Winslow Homer, Campaign Sketches: Our Jolly Cook,
1863, Lithograph, Cleveland Museum of Art.
In stark and ugly contrast to the previously lauded artwork of Homer and Eakin's artwork, this sketch flies in the face of the truth of image bearing that each African American holds. Here we see a black man performing a seemingly outrageous dance for a host of white soldiers. While these men are composed in the background, the cook takes center stage with his goofy hat, flailing limbs, and excessively protruding facial features. In reality, everyone should be able to acknowledge that African American men do not look how the jolly cook is portrayed. A prime example of the complexity found within reconstruction, we see here that Homer is not immune to the snare of oppressive cartoon commissions, and carrying those out unashamedly. Viewing these artworks with the knowledge that they came from the same man creates cognitive dissonance between what the truth should be (and in some cases is), and what exists just as fully on the dark side of that truth.
Thomas Nast, Doctor Lincoln’s New Elixir of Life- For the Southern States,
1862, Cartoon, Harper's Weekly.
Nast's sketch here does not stand alone in the visual commentary that shows freedom on a surface level, but pushes them down under the hand of white men again and again. Regardless of what kind of political statement Nast was attempting here, the universal concern is how the nearly-liberated slave is portrayed. Much of the truth of the glory of emancipation that he could have tried to communicate automatically is absolved within his blatant misrepresentation of African Americans through the ape-like portrait of this man.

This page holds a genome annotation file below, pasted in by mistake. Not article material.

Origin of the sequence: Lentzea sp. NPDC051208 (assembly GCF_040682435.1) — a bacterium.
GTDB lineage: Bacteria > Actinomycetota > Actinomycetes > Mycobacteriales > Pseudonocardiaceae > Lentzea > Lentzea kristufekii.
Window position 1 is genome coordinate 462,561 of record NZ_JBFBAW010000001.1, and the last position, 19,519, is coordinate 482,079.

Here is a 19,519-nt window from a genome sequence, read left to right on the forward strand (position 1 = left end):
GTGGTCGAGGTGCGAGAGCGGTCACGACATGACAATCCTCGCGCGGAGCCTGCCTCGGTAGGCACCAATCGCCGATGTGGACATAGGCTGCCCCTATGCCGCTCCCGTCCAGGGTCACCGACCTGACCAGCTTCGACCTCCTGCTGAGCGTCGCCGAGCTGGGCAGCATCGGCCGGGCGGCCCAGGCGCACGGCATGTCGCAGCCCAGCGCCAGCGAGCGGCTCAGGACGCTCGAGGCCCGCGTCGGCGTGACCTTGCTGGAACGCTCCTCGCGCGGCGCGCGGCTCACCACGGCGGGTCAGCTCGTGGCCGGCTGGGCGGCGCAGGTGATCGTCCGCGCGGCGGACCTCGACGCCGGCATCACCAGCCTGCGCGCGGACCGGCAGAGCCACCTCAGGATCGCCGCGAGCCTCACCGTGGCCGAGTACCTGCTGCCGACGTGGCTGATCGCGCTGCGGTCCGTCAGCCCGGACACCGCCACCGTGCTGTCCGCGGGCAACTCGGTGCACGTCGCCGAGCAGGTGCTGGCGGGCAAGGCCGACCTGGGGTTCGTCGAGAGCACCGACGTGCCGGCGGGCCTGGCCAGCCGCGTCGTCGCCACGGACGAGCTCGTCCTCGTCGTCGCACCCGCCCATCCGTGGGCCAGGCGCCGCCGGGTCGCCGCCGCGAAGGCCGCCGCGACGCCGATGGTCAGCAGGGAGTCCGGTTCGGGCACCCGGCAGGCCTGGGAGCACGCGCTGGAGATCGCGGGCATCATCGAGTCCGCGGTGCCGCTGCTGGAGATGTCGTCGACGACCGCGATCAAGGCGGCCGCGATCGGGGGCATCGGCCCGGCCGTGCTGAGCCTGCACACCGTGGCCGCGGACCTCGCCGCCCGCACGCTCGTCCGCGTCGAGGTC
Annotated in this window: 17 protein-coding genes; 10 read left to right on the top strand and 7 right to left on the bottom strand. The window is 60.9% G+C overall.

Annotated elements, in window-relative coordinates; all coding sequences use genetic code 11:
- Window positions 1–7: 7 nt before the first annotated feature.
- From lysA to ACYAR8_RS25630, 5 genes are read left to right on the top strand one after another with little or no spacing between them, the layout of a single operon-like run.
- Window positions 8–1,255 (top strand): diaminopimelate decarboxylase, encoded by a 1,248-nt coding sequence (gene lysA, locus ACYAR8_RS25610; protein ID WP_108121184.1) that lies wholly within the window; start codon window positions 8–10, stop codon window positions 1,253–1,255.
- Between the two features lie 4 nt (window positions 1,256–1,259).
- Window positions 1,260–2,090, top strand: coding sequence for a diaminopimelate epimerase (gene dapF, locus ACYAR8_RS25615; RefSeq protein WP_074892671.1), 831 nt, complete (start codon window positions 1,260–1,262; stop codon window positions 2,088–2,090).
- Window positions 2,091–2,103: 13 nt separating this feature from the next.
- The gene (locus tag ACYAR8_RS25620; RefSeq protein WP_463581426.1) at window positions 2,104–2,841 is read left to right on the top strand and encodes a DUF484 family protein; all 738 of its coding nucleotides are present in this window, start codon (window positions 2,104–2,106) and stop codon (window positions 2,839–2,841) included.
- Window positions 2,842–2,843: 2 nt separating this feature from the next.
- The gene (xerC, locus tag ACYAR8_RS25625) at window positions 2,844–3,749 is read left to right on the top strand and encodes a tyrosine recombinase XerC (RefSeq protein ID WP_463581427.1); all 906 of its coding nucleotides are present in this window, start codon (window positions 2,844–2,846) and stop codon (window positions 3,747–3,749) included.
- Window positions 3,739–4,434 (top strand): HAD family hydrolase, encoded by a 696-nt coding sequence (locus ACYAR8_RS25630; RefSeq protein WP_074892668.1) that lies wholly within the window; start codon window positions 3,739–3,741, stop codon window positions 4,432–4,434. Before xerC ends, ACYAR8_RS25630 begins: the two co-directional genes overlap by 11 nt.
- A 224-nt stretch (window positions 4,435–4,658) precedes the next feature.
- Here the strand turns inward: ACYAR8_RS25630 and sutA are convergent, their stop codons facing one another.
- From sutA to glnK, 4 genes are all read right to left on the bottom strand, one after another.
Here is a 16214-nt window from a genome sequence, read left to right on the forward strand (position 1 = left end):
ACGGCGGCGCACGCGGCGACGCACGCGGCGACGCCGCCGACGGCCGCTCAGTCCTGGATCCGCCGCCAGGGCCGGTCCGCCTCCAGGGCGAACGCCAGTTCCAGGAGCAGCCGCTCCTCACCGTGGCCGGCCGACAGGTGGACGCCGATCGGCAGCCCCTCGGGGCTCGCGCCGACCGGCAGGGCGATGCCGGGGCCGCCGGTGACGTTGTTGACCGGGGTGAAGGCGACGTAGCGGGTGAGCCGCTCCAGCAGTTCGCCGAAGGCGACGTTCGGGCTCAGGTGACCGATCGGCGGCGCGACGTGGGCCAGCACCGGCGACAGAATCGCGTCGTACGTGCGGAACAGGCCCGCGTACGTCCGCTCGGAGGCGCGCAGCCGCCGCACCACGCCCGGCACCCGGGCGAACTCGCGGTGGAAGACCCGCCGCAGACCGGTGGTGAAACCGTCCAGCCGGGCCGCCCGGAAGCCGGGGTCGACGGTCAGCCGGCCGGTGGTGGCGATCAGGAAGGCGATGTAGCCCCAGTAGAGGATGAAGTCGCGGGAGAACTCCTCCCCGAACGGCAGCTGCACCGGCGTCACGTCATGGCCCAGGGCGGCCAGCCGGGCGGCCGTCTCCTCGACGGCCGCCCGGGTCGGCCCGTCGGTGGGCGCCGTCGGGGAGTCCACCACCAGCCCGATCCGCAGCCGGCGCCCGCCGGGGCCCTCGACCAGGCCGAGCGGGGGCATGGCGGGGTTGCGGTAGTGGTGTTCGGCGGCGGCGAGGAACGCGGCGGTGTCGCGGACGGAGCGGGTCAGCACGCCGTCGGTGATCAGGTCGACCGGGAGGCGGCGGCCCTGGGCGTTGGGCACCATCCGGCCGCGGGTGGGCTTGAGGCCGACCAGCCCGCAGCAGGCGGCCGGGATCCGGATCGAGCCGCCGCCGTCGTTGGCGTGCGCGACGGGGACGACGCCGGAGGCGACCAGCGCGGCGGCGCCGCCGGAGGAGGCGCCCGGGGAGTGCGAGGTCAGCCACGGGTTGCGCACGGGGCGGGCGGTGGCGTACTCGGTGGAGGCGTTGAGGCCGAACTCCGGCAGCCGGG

Davis Milling Company, Aunt Jemima Advertisement,
1893, Newspaper Print.
The familiar franchise is recognizable across the United States, Genders, and social classes. Aunt Jemima brings association of slow Saturday mornings and family camping trips. The fond memories associated here are only possible through the objectifying of real people who were used as models for early advertisements and promptly forgotten in the recreation of who they are. From the loose use of Ebonics to the uneven proportions of Aunt Jemima's face to the rest of her body, this photo screams disrespect. But accomplished under the guise of an innocent pancake mix ad, racism was allowed to be perpetuated freely on the shelves of grocery stores and in kitchen pantries for decades upon decades. Published nearly 20 years after the technical end of reconstruction, the wounds that the United States tried to erase are shown here to still be buried deep within.
Thomas Worth, Currier and Ives,
Darktown Yacht Club-Ladies Day, 1896, Lithograph.
Darktown was a fictional community that became wildly popular and found itself in mass demand from the public. Yacht clubs are supposed to be fun and the woman has come to enjoy her day, but instead she is embarrassed publicly for trying to do exactly what she was told she could. We know realistically that no person would be this size. Racism often is masked to be discreet and appear unintentional, but the Darktown pieces show more than perhaps anything during this period that care for African Americans was the absolute least of these artists concerns. We see here a blatant jab at African American Women, unlike the men that have been highlighted in this show's other pieces. A host of issues that all arise from misconceptions of black women and their bodies were given through this artwork like handouts to consumers who chose lies over truth for decades on end.